By Spy Uganda
The Global Hunger Index (GHI) has been released, with many governments kicking against the latest report.
This year’s report was jointly prepared by the Irish aid agency, Concern Worldwide and Welthhungerhilfe, a German organization.
The 2022 GHI report indicates that hunger is alarming in 5 countries, the Central African Republic, Chad, the Democratic Republic of Congo, Madagascar, and Yemen.
Hunger is also considered alarming in four countries: Burundi, Somalia, South Sudan and Syria. It is considered severe in 25 countries based on this year’s GHI scores and provisional designations.
Below are the ten hungriest African countries in 2021.
The current hunger levels in Zambia are mostly driven by high poverty, COVID-19 impact, macroeconomic instability and exposure to climate shocks. It has resulted in an increase in food insecurity in the analyzed district, mostly driven by prolonged dry spells, flooding, and reduced livelihood opportunities due to restrictions linked to COVID-19 and pests.
This country has been beset by political instability since its independence in 1974, which resulted in a lack of development and high poverty levels.
Almost 70 per cent of the population lives below the poverty line, with high infant and maternal mortality rates and a nationwide chronic malnutrition rate of 25 per cent.
About 80 per cent of the population depends on agriculture as their mainstay, while cashew nuts are the main crop.
Eleven per cent of households in Guinea Bissau households face food insecurity.
The West African country is battling price shocks which many attributes to Russia’s invasion of Ukraine. The price shocks affect energy, food and fertilizer.
World Food Programme’s (WFP) Hunger Map for Sierra Leone shows that 2.2 million people are chronically hungry and 1.6 million are acutely hungry as of July 2022. Prices of energy like petrol and diesel have more than doubled this year in Sierra Leone. Commodities and non-food commodities have also increased.
The latest results by an IPC Acute Food Insecurity show that an estimated 229,000 people, representing 15 per cent of the population, are in rural areas of the country and classified as IPC phase 3 crisis between July to September 2022.
From October 2022 to March 2023, an estimated 320,000 people, representing 22 per cent of the population in rural areas of the country, are said to be in the IPC phase 3 crisis.
In this year’s GHI report, Liberia ranks 113 out of 121 countries with enough data to calculate 2022 GHI scores.
With a score of 32.4, the country has a severe hunger level. Commodity and food prices security conditions have worsened due to the COVID-19 pandemic and the Russia-Ukraine crisis.
Niger is affected by the worst food security crisis, with 4.4 million people needing humanitarian aid. The crisis has continued to deteriorate and caused a food crisis in the Sahel region, further deepening the population’s socio-economic weaknesses.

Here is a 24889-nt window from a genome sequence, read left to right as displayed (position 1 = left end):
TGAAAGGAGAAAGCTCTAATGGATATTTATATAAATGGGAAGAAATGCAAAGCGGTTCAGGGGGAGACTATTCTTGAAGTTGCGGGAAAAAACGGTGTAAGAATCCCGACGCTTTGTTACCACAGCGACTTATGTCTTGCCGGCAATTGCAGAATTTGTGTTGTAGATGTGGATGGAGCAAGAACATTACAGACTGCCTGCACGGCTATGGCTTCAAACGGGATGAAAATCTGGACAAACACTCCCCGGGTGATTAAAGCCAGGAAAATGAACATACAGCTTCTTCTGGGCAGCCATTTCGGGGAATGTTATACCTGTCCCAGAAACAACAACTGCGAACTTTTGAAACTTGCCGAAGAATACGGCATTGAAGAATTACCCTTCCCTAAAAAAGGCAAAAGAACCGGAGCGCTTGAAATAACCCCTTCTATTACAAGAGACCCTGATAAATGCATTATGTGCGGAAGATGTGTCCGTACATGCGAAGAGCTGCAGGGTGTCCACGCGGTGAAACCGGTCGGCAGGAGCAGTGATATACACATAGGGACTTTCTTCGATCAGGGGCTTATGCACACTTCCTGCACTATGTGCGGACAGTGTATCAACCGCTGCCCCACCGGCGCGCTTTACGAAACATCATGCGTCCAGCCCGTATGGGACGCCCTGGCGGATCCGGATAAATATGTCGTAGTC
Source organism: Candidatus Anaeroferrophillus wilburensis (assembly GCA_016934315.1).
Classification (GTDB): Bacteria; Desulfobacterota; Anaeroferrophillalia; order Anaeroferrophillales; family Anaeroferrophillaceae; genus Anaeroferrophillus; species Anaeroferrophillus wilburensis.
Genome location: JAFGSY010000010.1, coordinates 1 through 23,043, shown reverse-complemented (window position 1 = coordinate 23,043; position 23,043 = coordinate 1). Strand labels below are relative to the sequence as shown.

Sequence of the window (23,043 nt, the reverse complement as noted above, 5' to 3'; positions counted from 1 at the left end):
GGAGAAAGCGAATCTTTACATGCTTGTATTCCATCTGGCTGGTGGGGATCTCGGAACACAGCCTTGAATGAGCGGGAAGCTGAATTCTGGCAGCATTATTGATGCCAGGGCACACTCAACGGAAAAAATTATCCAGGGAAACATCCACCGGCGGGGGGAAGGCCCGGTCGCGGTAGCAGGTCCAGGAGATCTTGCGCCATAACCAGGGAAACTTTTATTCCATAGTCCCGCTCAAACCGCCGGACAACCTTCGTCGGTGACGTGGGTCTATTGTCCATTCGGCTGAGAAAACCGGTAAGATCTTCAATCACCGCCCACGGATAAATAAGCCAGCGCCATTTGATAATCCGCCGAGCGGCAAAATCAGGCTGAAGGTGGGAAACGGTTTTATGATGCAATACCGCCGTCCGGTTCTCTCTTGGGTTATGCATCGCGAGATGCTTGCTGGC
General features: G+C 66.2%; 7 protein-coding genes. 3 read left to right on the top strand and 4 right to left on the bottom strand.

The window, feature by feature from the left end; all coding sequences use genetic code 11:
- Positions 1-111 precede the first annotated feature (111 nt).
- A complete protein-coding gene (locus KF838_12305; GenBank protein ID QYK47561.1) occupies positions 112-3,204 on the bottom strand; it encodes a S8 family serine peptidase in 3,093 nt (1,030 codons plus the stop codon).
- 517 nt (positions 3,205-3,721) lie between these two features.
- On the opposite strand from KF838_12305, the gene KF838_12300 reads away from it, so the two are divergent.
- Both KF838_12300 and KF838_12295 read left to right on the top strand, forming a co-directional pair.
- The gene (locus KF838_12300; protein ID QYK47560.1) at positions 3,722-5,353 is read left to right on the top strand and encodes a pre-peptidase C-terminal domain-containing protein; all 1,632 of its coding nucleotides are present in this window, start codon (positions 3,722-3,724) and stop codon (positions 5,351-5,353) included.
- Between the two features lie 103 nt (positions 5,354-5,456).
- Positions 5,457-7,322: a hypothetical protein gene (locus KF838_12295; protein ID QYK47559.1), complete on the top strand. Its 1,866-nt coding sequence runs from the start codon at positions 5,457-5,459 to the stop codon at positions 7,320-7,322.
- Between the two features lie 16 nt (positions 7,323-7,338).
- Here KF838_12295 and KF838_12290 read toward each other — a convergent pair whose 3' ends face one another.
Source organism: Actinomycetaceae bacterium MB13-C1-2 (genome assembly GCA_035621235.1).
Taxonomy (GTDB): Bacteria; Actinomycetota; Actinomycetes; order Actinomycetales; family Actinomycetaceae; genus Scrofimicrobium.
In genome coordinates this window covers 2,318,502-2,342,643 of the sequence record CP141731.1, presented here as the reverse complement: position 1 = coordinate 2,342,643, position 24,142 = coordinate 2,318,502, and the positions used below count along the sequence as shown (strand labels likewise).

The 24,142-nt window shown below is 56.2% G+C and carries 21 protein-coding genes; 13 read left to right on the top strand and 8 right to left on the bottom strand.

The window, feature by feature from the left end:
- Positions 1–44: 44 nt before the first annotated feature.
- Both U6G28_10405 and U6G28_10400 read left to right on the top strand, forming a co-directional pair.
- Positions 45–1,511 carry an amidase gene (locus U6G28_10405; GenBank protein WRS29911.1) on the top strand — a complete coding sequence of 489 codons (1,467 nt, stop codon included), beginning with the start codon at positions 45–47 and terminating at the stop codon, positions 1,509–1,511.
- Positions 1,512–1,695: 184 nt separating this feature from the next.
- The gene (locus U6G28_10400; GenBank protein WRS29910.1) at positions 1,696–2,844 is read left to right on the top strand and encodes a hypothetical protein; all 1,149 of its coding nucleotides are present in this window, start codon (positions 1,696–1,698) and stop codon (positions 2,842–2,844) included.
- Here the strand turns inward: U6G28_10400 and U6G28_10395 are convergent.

On June 1, 2022, the country declared a state of emergency in Chad. The decree comes amid a severe food crisis and malnutrition, which would see about 2.1 million people in severe food insecurity during the lean season. The season has been described as the worst lean season in a decade, with about 1.3 million children suffering from acute malnutrition.
The Democratic Republic of Congo
According to the United Nations, at least 27 million people in the DRC face insecurity.
The UN forecasts that the situation would likely worsen due to recent fighting between the M23 rebel group and the army in the East, displacing tens of thousands.
The country is facing multiple crises of climate change and severe humanitarian problems affecting nine million people.
Climate change is severely felt on the island, especially through natural disasters. Drought in the south of Madagascar has left about 1.5 million people with food insecurity.
In 2022, an estimated 500,000 children under five will suffer acute malnutrition, and 110,000 will be severely malnourished.
The Central African Republic
The CAR ranks second to last in the 2022 GHI report, with around 79 per cent of the country’s 4.7 million population living in poverty.
Close three million people living in the country need humanitarian assistance. Low productivity, weak markets, and high gender disparity are contributing factors, including political instability, which has rendered the country unstable.
Meanwhile, Legit.ng reported that Last week, Nigeria’s Minister of Finance, Budget and National Planning, Zainab Ahmed, debunked claims that the country is in talks with the International Monetary Fund (IMF) for debt restructuring as it battles revenue shortfalls threatening its debt servicing capacity.
The World Bank President, David Malpass, stated in Washington that the country had not requested any debt relief from the global lender.
According to reports, more than 20 African countries are at risk of debt default, with at least 6 African countries having a debt-to-GDP ratio of more than 100 per cent.